into the possibility of less-invasive imaging, with less risk to
the patient while maintaining diagnostic accuracy. Optical imaging
is another area of development as well.
Where do you see Fuji heading under your leadership?
The combination of our leadership in digital X-ray imaging
technology with our enterprise PACS solution, Synapse, I think,
places us in a very good position to provide our customers with a
total medical information technology solution, not necessarily
focusing on X-ray imaging alone. We will cover all other imaging
modalities in the Synapse environment as well as medical records.
We are looking into the possibility of expansion into those
Kodak unveils new products at SCAR
Eastman Kodak Company (Rochester, NY) introduced two new
products at the Society for Computer Applications in Radiology
(SCAR) 2005 Annual Meeting held in Orlando, FL, June 2-5: A new
single-cassette digital X-ray capture system and a virtual
colonoscopy application for its Directview PACS System 5.
Single-cassette digital X-ray capture system
The new Kodak Directview CR 825 single-cassette digital X-ray
capture system includes a 15-inch flat-panel touch-screen monitor
and can support a variety of cassette sizes: 15 × 30 cm, 18 × 24
cm, 24 × 30 cm, 35 × 35 cm, and 35 × 43 cm. When using the 35 ×
43-cm cassettes, the system can process up to 60 plates per hour.
The system, which can store up to 2000 images, includes an
integrated central processing unit and an internal uninterruptible
The CR 825 system supports a variety of accessories and
software, including Kodak's proprietary Directview EVP Software,
the Directview Remote Operations Panels, and DICOM store and
worklist management software. The remote operations panels allow
patient/cassette identification, image review, and image
distribution steps to be performed in the examination room. The EVP
software was designed to present both high-contrast and
wide-latitude data in a single image, there-by enhancing the
consistency of images.
"As the majority of healthcare providers move to digital image
capture, we recognize that orthopedic practices, imaging centers,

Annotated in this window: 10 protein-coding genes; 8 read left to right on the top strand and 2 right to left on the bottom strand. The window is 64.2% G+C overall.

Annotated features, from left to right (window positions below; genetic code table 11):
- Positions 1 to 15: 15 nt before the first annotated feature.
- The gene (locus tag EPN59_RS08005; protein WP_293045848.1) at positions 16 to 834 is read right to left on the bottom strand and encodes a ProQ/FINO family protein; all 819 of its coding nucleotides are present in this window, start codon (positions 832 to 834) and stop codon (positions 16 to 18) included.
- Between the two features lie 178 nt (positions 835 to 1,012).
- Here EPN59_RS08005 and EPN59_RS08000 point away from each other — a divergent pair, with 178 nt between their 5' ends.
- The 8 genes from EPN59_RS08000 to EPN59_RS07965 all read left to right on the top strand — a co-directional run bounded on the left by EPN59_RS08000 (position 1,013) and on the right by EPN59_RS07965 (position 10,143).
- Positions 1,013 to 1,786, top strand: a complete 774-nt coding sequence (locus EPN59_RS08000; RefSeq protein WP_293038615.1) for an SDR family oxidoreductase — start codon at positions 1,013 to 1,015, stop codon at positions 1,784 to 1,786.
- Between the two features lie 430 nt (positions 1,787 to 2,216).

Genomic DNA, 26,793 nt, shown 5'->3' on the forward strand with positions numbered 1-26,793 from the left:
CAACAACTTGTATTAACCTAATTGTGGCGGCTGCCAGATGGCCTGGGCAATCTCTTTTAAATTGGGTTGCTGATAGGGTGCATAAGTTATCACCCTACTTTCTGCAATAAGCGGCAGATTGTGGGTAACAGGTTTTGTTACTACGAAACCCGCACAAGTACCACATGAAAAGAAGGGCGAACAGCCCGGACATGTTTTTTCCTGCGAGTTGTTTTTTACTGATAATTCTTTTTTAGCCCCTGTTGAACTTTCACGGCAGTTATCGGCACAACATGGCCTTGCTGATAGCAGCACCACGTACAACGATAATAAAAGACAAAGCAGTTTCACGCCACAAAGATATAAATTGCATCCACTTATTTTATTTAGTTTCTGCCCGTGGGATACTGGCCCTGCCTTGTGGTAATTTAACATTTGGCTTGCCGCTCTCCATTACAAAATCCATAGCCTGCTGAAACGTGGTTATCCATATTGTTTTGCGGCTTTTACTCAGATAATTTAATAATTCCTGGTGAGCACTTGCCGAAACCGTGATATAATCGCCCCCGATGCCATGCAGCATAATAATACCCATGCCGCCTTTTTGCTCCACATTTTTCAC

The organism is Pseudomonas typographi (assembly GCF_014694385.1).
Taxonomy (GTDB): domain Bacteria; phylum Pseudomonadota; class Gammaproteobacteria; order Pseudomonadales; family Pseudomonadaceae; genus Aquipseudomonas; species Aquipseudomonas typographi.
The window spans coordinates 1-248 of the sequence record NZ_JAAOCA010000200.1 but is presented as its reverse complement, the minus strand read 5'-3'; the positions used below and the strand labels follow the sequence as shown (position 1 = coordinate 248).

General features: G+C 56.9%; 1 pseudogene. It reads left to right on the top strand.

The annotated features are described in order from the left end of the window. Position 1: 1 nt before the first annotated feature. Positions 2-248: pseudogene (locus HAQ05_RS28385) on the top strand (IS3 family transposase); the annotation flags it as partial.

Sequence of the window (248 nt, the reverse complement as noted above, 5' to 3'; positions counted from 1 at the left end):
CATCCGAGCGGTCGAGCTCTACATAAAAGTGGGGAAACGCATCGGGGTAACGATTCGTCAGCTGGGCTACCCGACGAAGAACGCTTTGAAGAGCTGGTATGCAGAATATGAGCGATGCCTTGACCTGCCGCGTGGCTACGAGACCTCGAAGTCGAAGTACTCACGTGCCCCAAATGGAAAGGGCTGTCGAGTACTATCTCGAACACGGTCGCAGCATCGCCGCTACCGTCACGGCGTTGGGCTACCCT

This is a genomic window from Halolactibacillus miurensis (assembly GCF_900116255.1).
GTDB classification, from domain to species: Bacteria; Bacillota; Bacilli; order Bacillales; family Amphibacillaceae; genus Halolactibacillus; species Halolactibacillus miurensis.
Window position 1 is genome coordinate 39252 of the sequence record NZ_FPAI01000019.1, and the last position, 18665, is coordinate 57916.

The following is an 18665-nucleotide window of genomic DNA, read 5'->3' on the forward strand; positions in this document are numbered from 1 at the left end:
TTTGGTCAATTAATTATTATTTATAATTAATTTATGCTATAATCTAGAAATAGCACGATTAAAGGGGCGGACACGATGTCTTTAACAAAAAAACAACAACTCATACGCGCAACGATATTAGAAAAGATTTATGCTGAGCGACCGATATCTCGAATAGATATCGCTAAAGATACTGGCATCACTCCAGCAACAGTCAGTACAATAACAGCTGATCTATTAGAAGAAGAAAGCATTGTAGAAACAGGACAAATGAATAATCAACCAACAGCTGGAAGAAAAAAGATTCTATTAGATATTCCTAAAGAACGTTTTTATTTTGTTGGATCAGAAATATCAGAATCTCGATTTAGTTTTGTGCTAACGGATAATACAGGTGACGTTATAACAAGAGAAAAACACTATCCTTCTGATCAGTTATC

hospitals, and healthcare providers of all types can benefit from a
compact, highly reliable CR system designed for midrange volume
requirements," said Todd Minnigh, Kodak Health Group's Director of
Marketing for the Americas.
The CR 825 is expected to be commercially available this
Virtual colonoscopy software
At SCAR, Kodak also unveiled a virtual colonoscopy application
designed for use with the company's Directview PACS System 5.
Kodak integrated the V3D Colon Software from Viatronix, Inc.
(Stony Brook, NY) into the Kodak PACS. This combined solution
allows the user to automatically process computed tomography (CT)
images into 3-dimensional (3D) models for viewing, diagnosis, and
report generation (Figure 1).
When using the V3D Colon software, abdominal and pelvic CT
images are obtained while the colon is inflated. A 3D model is
generated automatically, allowing for "fly-through" viewing.
Regarding the partnership with Viatronix, Michael Jackman,
General Manager of Healthcare Information Systems and Vice
President of Kodak's Health Group, said, "Viatronix has developed
outstanding software for virtual colonoscopy applications that is a
perfect fit with our strategy of providing the most advanced 3D
imaging applications to our customers. The collaborative
relationship we have with Viatronix has resulted in extending the
capabilities of our PACS platform to help medical professionals
realize improvements in workflow without the need for
single-purpose workstations usually required to view colonoscopy
Kodak's application will be available as either an optional
enhancement to the Directview PACS System 5 or as a dedicated
workstation beginning in the third quarter of 2005.